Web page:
Thus, in one aspect, the invention is directed to an Ethernet DSLAM for providing dynamic service selection and end-user configuration of service bindings in a digitalis communication system. The Ethernet DSLAM includes means for receiving login credentials and a service request from an end-user device; means for authenticating the login credentials through an authentication server; and means for receiving from the authentication server, a plurality of
20 attributes for configuring the Ethernet DSLAM to provide a service binding corresponding to the requested service. The attributes including an identification of an access network for the requested service, and an identification of a Permanent Virtual Circuit (PVC) on a local DSL loop
25 associated with the end-user device. The Ethernet DSLAM also includes means for training a bridging network terminal (NT) having a plurality of PVCs to utilize the identified PVC for sending upstream traffic from the end-user terminal to the Ethernet DSLAM. The training means includes means
30 for sending initial downstream traffic from the Ethernet DSLAM to the end-user device utilizing the identified PVC.
In another aspect, the invention is directed to an Ethernet DSLAM that includes a plurality of subscriber ports for receiving login credentials and service requests from


WO 2005/060208 PCT/SE 2003/001982
end-user devices, and for communicating data traffic to and
from the end-user devices. An identified subscriber port
communicates with an identified end-user device. The
Ethernet DSLAM also includes a traffic mapper that maps data
5 traffic between a plurality of Service Virtual Local Area
Networks (S-VLANs) and the subscriber ports. A RADIUS
client in the DSLAM sends login credentials and a service
request received from the identified end-user device to an
external RADIUS server for authentication and receives from
10 the external RADIUS server, a plurality of attributes for configuring the Ethernet DSLAM to provide a service binding corresponding to the requested service. The attributes include an identification of an S-VLAN through which the requested service is accessed, and an identification of a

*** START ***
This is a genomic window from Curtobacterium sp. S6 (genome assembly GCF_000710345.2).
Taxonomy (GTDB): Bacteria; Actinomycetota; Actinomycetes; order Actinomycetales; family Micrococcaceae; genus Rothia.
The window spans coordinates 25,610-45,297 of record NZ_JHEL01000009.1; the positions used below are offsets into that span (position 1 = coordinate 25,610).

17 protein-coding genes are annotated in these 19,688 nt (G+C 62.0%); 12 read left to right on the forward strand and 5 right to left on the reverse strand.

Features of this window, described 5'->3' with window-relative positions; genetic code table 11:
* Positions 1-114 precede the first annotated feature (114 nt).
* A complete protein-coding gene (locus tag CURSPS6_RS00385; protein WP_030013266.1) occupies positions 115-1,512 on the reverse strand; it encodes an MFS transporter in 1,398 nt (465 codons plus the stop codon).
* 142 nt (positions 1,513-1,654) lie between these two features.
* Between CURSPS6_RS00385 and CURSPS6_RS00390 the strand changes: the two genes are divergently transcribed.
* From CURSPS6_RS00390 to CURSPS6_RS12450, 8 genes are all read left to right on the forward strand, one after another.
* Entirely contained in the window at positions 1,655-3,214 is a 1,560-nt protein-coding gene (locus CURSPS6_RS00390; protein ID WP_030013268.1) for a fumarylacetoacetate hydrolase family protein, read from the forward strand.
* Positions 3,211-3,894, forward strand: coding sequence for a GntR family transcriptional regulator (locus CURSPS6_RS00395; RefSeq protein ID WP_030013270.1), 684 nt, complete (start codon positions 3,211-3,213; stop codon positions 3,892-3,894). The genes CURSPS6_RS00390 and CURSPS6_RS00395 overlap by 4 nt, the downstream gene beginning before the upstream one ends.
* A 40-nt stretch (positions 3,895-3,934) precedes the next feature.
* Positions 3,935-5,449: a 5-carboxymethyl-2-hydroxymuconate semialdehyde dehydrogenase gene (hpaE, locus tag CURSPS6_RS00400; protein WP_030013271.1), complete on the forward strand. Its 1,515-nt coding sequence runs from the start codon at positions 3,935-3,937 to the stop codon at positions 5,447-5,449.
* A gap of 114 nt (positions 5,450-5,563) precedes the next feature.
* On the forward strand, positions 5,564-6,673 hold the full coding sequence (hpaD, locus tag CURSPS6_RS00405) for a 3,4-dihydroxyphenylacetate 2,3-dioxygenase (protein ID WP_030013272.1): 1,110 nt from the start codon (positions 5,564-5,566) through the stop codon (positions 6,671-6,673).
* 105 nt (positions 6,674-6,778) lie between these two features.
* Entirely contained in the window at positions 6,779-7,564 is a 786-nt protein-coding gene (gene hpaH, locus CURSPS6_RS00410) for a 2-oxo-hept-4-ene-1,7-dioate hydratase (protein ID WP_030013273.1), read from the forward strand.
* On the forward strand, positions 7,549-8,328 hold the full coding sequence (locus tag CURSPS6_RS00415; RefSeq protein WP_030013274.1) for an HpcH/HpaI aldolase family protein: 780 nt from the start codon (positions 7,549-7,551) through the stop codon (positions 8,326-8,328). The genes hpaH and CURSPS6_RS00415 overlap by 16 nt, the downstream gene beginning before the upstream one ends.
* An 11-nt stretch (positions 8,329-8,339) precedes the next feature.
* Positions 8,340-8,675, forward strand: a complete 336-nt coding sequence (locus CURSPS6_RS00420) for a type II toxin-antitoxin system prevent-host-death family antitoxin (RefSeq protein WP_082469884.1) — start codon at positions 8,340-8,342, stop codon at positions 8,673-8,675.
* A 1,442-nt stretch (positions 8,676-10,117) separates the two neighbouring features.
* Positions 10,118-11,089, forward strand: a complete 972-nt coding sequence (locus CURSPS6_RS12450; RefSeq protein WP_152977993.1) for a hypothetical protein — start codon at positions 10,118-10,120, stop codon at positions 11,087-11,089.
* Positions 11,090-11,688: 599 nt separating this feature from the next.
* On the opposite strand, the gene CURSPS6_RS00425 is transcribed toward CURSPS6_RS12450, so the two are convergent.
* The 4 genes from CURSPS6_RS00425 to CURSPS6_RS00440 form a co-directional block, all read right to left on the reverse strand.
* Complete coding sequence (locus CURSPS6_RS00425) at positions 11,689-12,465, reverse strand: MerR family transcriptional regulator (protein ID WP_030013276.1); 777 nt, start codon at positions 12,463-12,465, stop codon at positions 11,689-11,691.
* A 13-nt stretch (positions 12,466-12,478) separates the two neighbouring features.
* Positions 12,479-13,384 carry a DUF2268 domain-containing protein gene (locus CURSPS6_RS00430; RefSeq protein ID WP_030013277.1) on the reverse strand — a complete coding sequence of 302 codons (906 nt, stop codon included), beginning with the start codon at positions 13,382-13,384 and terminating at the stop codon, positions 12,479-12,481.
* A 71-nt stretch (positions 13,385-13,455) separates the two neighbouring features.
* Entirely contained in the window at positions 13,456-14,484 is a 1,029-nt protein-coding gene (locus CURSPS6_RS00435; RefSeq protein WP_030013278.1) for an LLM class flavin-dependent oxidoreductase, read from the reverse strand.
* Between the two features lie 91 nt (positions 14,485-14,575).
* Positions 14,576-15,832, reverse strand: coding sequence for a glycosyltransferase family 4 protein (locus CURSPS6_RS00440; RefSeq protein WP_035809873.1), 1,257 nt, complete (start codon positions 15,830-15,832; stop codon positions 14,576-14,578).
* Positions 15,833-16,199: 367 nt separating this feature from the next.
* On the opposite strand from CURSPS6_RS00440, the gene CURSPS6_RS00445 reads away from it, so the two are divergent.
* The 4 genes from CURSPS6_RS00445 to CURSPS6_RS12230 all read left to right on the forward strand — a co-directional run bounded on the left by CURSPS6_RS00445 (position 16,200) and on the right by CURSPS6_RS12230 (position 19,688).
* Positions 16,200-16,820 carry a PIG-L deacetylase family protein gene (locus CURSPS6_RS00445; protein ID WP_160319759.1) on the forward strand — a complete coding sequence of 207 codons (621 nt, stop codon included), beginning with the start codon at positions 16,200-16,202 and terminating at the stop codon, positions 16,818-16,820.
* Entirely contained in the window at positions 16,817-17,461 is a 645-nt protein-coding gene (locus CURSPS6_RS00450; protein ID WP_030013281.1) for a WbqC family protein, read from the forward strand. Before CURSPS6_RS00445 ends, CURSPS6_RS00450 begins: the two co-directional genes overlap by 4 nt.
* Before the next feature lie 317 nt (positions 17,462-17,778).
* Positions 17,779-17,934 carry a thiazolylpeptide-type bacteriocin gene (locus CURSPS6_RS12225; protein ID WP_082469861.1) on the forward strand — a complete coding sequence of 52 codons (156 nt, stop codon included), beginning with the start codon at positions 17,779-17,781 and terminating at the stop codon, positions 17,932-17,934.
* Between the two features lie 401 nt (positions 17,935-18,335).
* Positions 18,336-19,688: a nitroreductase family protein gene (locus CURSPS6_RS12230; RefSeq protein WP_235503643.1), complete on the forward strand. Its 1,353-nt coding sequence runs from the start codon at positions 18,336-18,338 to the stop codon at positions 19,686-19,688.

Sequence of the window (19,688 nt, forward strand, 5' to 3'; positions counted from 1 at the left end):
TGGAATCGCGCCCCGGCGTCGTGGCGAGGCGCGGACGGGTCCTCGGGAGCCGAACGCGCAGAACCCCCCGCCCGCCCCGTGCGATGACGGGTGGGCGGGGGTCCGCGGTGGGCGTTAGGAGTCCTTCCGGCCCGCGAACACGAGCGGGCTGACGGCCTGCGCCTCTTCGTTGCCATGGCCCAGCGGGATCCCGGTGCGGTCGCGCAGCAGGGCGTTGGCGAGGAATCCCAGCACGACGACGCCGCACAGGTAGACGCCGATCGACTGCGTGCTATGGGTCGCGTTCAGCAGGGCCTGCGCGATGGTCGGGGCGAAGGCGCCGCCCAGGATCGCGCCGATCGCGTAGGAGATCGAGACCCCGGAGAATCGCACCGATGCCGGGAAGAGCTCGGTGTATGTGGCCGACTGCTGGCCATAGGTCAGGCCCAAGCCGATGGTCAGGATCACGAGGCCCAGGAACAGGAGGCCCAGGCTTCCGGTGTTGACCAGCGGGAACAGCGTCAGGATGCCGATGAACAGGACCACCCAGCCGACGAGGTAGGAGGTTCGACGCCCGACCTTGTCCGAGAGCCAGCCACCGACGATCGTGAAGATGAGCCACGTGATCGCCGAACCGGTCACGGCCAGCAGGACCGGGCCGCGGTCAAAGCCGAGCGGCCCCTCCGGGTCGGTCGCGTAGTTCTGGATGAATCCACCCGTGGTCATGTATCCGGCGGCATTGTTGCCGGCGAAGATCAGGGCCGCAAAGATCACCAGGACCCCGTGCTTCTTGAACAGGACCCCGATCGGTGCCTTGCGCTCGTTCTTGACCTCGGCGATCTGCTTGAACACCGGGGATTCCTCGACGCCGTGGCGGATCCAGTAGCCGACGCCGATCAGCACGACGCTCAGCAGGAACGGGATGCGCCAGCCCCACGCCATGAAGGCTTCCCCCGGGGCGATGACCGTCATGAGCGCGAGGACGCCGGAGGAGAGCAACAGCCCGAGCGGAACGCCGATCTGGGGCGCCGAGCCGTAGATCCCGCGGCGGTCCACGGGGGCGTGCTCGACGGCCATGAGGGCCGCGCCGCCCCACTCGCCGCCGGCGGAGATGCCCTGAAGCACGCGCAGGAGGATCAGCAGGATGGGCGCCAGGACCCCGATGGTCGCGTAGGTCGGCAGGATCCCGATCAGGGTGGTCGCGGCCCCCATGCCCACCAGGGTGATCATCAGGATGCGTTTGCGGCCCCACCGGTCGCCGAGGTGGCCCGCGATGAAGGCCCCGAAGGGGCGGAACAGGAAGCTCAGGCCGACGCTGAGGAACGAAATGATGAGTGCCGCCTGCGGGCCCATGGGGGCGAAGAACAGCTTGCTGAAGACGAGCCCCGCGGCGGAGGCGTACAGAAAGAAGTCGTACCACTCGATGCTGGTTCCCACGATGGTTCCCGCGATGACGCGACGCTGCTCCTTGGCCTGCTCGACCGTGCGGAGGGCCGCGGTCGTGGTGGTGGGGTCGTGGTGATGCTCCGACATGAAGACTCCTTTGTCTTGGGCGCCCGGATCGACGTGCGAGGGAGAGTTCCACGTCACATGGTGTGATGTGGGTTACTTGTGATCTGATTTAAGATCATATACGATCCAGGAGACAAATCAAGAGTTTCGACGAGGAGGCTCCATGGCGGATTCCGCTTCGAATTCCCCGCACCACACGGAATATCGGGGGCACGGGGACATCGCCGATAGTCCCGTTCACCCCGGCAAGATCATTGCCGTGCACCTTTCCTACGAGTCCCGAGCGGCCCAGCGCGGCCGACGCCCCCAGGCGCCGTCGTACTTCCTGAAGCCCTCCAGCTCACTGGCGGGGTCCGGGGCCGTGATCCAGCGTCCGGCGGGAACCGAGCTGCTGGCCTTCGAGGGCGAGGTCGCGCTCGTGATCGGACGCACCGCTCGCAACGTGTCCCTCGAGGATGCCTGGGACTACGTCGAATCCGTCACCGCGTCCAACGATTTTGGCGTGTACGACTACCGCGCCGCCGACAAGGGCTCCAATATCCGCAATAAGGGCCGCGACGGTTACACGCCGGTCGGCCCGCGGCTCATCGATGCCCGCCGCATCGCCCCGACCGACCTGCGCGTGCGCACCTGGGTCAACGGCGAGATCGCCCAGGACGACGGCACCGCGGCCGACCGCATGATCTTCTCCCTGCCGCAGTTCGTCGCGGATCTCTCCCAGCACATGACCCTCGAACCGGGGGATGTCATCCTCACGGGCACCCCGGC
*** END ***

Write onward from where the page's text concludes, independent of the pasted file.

15 PVC on a local DSL loop associated with the end-user device. A Service Selection Controller in the DSLAM receives the attributes from the RADIUS client and sends mapping control information to the traffic mapper, thereby enabling the traffic mapper to establish a service binding between the
20 identified end-user device and the S-VLAN through which the requested service is accessed.
In yet another aspect, the invention is directed to a method of providing dynamic service selection and end-user configuration of service bindings in a digital communication
25 system. The method includes the steps of sending login credentials and a service request from an end-user device to an Ethernet DSLAM; sending the login credentials and service request from the Ethernet DSLAM to an authentication server; and sending from the authentication server to the Ethernet
30 DSLAM, a plurality of service binding attributes. The attributes include an identification of an access network for the requested service, and an identification of a PVC on a local DSL loop associated with the end-user device. The Ethernet DSLAM utilizes the service binding attributes to

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configure a service binding corresponding to the requested 5-Service. "'-^Initial downstream traffic is sent from the Ethernet DSLAM to the end-user device utilizing the identified PVC, thereby training a bridging NT having a
5 plurality of PVCs to utilize the identified PVC for sending upstream traffic from the end-user terminal to the Ethernet DSLAM.
In still yet another aspect, the invention is directed to a method of providing dynamic service selection and end-
10 user configuration of service bindings in a digital communication system. The method includes the steps of configuring in an Ethernet DSLAM, a plurality of subscriber ports for communicating with a plurality of end-user devices; receiving login credentials and a service request
15 from an identified end-user device utilizing an identified subscriber port; and sending the login credentials and the service request from a RADIUS client in the Ethernet DSLAM to an external RADIUS server for authentication. This is followed by receiving from the external RADIUS server, a
20 plurality of attributes for a service binding corresponding to the requested service. The attributes include an identification of an S-VLAN through which the requested service is accessed, and an identification of a PVC on a local DSL loop associated with the end-user device. This is
25 followed by configuring the Ethernet DSLAM to provide the service binding corresponding to the requested service; and mapping data traffic by the Ethernet DSLAM between the S-VLAN through which the requested service is accessed and the identified subscriber port communicating with the identified
30 end-user device.

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BRIEF DESCRIPTION OF THE DRAWINGS
In the following, the essential" features of the invention will be described in detail by showing preferred embodiments, with reference to the figures of the attached
5 drawings.
FIG. 1 (Prior Art) is a simplified block diagram illustrating an existing basic service binding;
FIG. 2 (Prior Art) is a simplified block diagram illustrating an existing advanced service binding; 10 FIG. 3 (Prior Art) is a simplified block diagram illustrating the existing basic service binding combined with the existing advanced service binding;